What I Did Do (Huzzah!) What I Didn’t Do (Booooo)
  • Be friendly! The five networking emails I sent before were very matter-of-fact and to the point.  This one had an exclamation point!  This connotates that you are a nice, outgoing person and aren’t just using them for personal gain(even though you absolutely are)!  The  naive enthusiasm that this punctuation symbolizes is endearing and people will be inclined to help you! Also, make a light joke if you feel comfortable, but don’t overdo it! Exclamation point!!!
  • Have a list of prepared questions ready before the interview Don’t wing it, otherwise you’ll look like an unprofessional asshole who is wasting a non-asshole’s time.  I was glad I did, because I was a bit nervous talking to someone who charges his time by the minute, and was thus very efficient in his responses.
  • Be gracious. Thank them!  The follow-up email is integral in making a good impression, and shows that yous be a classy fellow.
  • Taken total control of the interview from the start I realized that the people you’re contacting are just as clueless about networking as you are. We just assume that real grown-ups know how this works, and so they’ll guide us through the bizarre process, like our college advisors did, but that is E-RRON-EOUS.  It’s entirely up to you to get the results you want from this connection.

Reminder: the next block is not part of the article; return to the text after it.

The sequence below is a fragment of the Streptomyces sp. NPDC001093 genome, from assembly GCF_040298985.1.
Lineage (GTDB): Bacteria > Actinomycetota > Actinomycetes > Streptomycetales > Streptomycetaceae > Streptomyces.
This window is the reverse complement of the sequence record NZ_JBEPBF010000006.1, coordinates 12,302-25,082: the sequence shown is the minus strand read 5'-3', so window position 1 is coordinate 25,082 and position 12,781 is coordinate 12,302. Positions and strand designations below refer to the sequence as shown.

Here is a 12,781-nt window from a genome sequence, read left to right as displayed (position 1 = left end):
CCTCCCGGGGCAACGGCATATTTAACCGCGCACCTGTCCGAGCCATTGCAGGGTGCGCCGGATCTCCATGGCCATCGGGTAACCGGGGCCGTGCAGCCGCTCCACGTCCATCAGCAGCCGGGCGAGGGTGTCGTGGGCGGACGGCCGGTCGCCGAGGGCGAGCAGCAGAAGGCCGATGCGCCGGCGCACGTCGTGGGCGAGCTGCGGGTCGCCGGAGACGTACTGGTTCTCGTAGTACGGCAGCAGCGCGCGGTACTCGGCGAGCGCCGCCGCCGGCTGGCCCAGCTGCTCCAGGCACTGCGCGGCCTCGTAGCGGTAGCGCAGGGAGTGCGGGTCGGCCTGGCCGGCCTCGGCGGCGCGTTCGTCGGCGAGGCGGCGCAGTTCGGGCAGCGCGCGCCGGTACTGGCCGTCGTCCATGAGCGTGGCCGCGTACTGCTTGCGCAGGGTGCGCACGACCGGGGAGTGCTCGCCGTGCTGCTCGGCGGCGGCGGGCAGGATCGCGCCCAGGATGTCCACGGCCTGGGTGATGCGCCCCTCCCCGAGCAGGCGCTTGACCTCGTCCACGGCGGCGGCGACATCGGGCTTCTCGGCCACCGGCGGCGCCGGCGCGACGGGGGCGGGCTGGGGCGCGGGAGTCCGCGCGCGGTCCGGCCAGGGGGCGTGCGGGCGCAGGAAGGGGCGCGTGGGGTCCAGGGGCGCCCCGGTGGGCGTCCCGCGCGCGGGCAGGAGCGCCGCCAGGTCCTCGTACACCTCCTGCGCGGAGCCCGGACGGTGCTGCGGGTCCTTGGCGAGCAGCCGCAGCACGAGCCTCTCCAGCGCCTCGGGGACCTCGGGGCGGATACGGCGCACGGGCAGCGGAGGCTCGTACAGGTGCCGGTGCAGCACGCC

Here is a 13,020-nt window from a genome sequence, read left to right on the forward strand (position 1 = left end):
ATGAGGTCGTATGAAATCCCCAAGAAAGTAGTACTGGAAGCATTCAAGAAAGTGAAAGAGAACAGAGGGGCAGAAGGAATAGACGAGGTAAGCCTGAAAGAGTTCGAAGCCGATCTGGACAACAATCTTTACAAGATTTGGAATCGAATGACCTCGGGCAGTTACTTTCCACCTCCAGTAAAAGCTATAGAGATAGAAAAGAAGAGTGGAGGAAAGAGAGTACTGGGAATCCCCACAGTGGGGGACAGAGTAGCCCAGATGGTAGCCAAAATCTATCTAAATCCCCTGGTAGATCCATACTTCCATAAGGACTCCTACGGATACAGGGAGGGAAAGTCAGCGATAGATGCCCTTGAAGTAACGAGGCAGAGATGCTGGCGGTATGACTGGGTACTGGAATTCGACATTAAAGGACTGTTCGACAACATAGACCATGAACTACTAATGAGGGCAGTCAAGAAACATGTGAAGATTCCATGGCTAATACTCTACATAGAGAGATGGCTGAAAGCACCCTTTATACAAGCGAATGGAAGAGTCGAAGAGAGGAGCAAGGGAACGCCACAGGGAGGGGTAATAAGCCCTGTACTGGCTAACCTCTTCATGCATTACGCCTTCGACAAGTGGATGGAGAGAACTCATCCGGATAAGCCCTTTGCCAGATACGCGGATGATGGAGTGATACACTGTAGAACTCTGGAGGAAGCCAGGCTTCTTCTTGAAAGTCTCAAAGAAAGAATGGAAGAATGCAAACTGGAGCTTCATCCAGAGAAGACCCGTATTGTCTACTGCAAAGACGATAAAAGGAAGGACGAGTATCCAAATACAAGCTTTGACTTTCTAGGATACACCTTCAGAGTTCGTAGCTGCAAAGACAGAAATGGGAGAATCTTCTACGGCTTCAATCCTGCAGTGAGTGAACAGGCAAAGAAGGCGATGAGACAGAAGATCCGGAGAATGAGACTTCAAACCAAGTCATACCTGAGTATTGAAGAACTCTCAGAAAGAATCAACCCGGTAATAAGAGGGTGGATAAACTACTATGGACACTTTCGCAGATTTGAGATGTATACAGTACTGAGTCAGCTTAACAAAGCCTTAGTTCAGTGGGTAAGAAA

• Made sure my contact knew who the hell I was We exchanged a couple emails before I called him, but I never sent him my resume, which would have effectively told him about myself.  On the phone, I pretty much said, “I LIKE LAW LMAO!” Mid-convo, he stopped and said, “Can I ask what you majored in?” Yes you can, sir.  Incompetency and humiliation.
  • Not babbled! ‘Nuff said.
  • Grown a pair–asked the questions that I want ed to ask When push came to shove, I couldn’t ask the one fairly innocuous question that would’ve maybe led to a job offer.  “What’s a good introduction to the legal profession for someone who’s on the fence about it?”  Totally harmless, but I still couldn’t do it.  As a result, I hung up with the lawyer and immediately wailed to a friend about my dissatisfaction with the interview.
  • Take

  • total control of the interview from the start. I realized that the people you’re contacting are just as clueless about it as you are. We just assume that real grown-ups know how this works, and so they’ll guide us through this bizarre process, like our college advisors did, but this is E-RRON-EOUS!  It’s entirely up to you to get the results you want from this connection.
  • Make sure your contact knows who the hell you are. We exchanged a couple emails before I called him, but I never sent him my resume, which would have effectively told him about myself.  On the phone, I pretty much said, “I LIKE LAW LMAO!” Mid-convo, he stopped and said, “Can I ask what you majored in?” Yes you can, sir.  Incompetency and humiliation.